The combined story of demand and derivatives gives us a more solid understanding of these balance sheets in reality (as opposed to their presentation according to ancient accounting rules) and what they might tell us about the state of global money. In truth, gross notional amounts aren’t all that revealing about a bank’s actual risk exposure. By totaling well into the trillions and now tens of trillions, the naked exposure of the biggest dealers might seem truly frightening. But that isn’t really what we are after here, as gross notionals are a window into bank behavior rather than credit or loss exposure.
As they expanded often just that quickly, it corresponded with the sort of activity exemplified by Fast Eddie and even the more reserved among his peers. I related a few months ago the same sort of behaviorobserved in perhaps the stodgiest of the stodgy banks, HSBC. There was no more middle ground as Eddie said, only the binary option as he described it fittingly in 1995; take the wholesale plunge or get gobbled up. HSBC’s derivative book would explode, too, as around the same time that firm paid handsomely for the waiting disaster in Household International.
The reported derivative books of each bank describe its deep liquidity preferences. In the pre-crisis era, especially the middle 2000’s, there was every reason to disgorge balance sheet capacity, which is truly what derivatives actually reflect. In order to achieve the ethos of getting bigger there was no other way. And most banks, like HSBC and First Union, eagerly went along with it because there seemed to be no risk in succeeding at it.
British economist John Maynard Keynes had long before described liquidity preferences for among consumers; the reasons why they might hold (really hoard) money rather that spend it. During depressions, this was a dominating feature; the greater the liquidity preference, the worse the economic condition as commerce would only dwindle. Of the three reasons he gave for them, the third is what applies in this context – opportunity. Consumers, Keynes’ reasoned, would hold cash today waiting for a better opportunity tomorrow.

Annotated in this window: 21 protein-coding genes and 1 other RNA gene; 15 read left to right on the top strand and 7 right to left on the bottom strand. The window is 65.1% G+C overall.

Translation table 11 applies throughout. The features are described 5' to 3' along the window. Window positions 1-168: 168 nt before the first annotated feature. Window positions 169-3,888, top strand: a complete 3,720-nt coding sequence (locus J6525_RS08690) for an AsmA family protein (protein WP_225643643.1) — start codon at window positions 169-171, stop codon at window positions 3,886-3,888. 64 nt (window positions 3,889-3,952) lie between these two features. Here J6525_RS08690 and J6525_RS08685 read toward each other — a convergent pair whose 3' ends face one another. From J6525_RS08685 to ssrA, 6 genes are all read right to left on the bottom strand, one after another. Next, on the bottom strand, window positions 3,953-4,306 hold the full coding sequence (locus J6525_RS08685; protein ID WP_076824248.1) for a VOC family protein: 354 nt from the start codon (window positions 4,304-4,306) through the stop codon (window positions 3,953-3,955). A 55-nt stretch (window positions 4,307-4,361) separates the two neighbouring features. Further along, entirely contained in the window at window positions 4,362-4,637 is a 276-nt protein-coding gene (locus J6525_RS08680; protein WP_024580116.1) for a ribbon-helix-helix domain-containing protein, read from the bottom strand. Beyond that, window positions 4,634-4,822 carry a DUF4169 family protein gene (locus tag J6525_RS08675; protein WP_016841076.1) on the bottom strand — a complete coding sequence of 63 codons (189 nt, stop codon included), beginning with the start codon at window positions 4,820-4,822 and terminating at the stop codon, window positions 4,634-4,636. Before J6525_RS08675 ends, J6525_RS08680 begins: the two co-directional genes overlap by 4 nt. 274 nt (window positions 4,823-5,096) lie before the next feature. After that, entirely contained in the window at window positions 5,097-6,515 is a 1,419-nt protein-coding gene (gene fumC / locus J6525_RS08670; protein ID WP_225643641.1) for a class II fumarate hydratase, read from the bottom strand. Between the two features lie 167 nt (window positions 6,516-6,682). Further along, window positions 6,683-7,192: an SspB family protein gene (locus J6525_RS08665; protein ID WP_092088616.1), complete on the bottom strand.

In terms of bank evolution of the 1990’s and 2000’s, the world was awash in financial opportunity and at seemingly low risk. Thus, balance sheets were leveraged in every way imaginable to points often beyond clear comprehension (for policymakers, none of this ever happened so basic comprehension is still Step 1 for them). Even if you did run into some trouble, you could just expand your way out of it. Derivatives have been a picture of the eurodollar’s very soul.
It’s what makes the clear inflection in 2008, really August 9, 2007, such a monumental event. Practically all at once these dealers began to finally see and appreciate all these contradictions, for they are nothing other than that. A guy named Fast Eddie running one of the world’s largest derivative dealers? Perfectly consistent, however, as an apt description of an age and conditions that just no longer apply.
In terms of gross notionals, what we find is liquidity preferences but moving in the aggregate in the opposite direction. But they haven’t done so all at once, meaning there is still some story left to be written out of interest rate swaps, CDS, and forex basis.
Part 2 is here.